Publication details

Exploring Gravitationally Lensed z ≳ 6 X-Ray Active Galactic Nuclei Behind the RELICS Clusters


BOGDÁN Ákos KOVÁCS Orsolya Eszter JONES Christine FORMAN William R. KRAFT Ralph P. STRAIT Victoria COE Dan BRADAČ Maruša

Year of publication 2022
Type Article in Periodical
Magazine / Source Astrophysical Journal
MU Faculty or unit

Faculty of Science

Keywords High-redshift galaxies; Active galactic nuclei; X-ray active galactic nuclei; Galaxy clusters; Gravitational lensing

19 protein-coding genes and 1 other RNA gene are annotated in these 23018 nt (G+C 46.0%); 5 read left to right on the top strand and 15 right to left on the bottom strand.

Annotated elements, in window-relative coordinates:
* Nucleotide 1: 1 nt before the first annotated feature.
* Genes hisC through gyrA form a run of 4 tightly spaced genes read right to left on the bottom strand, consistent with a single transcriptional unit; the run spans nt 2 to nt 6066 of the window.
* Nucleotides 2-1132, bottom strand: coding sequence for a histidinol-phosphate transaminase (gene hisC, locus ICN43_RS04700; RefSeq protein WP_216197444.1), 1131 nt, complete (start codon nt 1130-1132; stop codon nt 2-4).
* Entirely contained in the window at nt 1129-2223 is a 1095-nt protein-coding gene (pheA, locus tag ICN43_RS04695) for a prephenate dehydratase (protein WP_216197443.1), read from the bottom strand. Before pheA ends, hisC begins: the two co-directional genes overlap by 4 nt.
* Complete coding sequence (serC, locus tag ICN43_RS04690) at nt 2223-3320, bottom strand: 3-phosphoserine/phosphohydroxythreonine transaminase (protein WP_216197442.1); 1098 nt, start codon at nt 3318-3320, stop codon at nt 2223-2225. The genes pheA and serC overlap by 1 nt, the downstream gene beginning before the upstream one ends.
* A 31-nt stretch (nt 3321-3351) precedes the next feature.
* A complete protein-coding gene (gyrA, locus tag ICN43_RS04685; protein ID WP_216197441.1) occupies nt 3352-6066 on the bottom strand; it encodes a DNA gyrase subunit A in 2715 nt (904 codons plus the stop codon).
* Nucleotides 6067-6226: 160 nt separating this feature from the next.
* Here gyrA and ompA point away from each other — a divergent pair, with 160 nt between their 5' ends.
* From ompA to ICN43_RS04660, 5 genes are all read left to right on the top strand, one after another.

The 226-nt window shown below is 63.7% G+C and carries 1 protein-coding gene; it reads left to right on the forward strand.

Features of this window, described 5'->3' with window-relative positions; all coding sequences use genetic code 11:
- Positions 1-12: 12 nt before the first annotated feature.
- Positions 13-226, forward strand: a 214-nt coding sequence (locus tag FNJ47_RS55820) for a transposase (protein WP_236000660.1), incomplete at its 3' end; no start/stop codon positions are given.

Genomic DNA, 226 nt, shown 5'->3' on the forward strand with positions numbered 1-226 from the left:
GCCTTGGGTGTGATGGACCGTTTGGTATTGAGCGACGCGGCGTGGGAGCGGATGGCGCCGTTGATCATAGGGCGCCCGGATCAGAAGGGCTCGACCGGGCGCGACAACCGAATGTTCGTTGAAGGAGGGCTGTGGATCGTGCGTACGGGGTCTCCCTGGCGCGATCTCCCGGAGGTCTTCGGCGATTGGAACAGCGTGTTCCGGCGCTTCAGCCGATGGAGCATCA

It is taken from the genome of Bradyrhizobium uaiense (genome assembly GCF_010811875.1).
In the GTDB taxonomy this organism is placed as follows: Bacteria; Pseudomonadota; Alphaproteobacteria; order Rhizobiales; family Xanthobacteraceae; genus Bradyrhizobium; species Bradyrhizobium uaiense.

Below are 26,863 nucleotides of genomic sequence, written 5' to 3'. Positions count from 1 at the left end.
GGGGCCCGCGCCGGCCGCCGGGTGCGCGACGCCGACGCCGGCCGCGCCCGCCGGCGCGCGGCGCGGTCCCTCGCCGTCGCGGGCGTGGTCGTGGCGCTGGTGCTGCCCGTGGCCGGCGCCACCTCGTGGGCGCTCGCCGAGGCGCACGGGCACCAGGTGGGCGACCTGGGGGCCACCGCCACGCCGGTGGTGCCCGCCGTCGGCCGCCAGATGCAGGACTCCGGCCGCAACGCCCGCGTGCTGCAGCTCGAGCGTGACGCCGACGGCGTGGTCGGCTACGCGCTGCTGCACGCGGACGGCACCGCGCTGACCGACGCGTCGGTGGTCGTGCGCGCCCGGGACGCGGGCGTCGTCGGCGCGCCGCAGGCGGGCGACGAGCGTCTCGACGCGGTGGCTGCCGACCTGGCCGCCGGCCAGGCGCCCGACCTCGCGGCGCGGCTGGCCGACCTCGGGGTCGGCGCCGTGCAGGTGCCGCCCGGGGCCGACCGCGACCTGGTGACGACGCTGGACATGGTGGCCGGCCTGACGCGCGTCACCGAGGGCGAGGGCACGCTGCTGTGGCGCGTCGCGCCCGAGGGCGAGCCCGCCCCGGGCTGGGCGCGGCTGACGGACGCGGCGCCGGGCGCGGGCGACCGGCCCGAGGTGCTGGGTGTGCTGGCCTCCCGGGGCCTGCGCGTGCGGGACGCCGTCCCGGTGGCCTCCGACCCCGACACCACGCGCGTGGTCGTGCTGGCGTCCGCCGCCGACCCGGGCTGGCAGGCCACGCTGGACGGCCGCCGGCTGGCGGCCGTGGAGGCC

Description Although observations of high-redshift quasars demonstrate that many supermassive black holes (BHs) reached large masses within one billion years after the Big Bang, the origin of the first BHs is still a mystery. A promising way to constrain the origin of the first BHs is to explore the average properties of z ? 6 BHs. However, typical BHs remain hidden from X-ray surveys, which is due to their relatively faint nature and the limited sensitivity of X-ray telescopes. Gravitational lensing provides an attractive way to study this unique galaxy population as it magnifies the faint light from these high-redshift galaxies. Here, we study the X-ray emission originating from 155 gravitationally lensed z ? 6 galaxies that were detected in the Reionization Lensing Cluster Survey. We utilize Chandra X-ray observations to search for active galactic nuclei (AGNs) in the individual galaxies and in the stacked galaxy samples. We did not identify an individual X-ray source that was undoubtedly associated with a high-redshift galaxy. We stack the signal from all galaxies and do not find a statistically significant detection. We split our sample based on stellar mass, star formation rate, and lensing magnification and stack these subsamples. We obtain a 2.2? detection for massive galaxies with an X-ray luminosity of (3.7 ± 1.6) × 1042 erg s-1, which corresponds to a (3.0 ± 1.3) × 105 M? BH accreting at its Eddington rate. Other stacks remain undetected and we place upper limits on the AGN emission. These limits imply that the bulk of BHs at z ? 6 either accrete at a few percent of their Eddington rate and/or are 1–2 orders of magnitude less massive than expected based on the stellar mass of their host galaxy.
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